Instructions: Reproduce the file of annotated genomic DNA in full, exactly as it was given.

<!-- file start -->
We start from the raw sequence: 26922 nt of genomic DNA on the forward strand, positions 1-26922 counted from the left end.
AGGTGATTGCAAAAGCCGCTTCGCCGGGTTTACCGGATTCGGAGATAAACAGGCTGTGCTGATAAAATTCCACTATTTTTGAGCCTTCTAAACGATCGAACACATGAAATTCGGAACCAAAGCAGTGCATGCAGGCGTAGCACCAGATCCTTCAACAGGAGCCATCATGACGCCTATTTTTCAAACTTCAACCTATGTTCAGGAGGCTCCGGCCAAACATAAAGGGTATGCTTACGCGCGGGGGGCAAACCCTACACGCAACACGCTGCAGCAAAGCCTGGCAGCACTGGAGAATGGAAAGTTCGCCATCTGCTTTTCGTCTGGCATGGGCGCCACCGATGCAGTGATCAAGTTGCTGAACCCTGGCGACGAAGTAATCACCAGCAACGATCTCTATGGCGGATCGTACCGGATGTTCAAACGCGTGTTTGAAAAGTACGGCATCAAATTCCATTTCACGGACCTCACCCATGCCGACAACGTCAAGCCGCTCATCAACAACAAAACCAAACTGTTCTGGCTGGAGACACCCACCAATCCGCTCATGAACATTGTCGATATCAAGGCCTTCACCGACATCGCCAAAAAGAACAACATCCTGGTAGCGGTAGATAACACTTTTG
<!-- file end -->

We start from the raw sequence: 26922 nt of genomic DNA on the forward strand, positions 1-26922 counted from the left end.
AGGTGATTGCAAAAGCCGCTTCGCCGGGTTTACCGGATTCGGAGATAAACAGGCTGTGCTGATAAAATTCCACTATTTTTGAGCCTTCTAAACGATCGAACACATGAAATTCGGAACCAAAGCAGTGCATGCAGGCGTAGCACCAGATCCTTCAACAGGAGCCATCATGACGCCTATTTTTCAAACTTCAACCTATGTTCAGGAGGCTCCGGCCAAACATAAAGGGTATGCTTACGCGCGGGGGGCAAACCCTACACGCAACACGCTGCAGCAAAGCCTGGCAGCACTGGAGAATGGAAAGTTCGCCATCTGCTTTTCGTCTGGCATGGGCGCCACCGATGCAGTGATCAAGTTGCTGAACCCTGGCGACGAAGTAATCACCAGCAACGATCTCTATGGCGGATCGTACCGGATGTTCAAACGCGTGTTTGAAAAGTACGGCATCAAATTCCATTTCACGGACCTCACCCATGCCGACAACGTCAAGCCGCTCATCAACAACAAAACCAAACTGTTCTGGCTGGAGACACCCACCAATCCGCTCATGAACATTGTCGATATCAAGGCCTTCACCGACATCGCCAAAAAGAACAACATCCTGGTAGCGGTAGATAACACTTTTG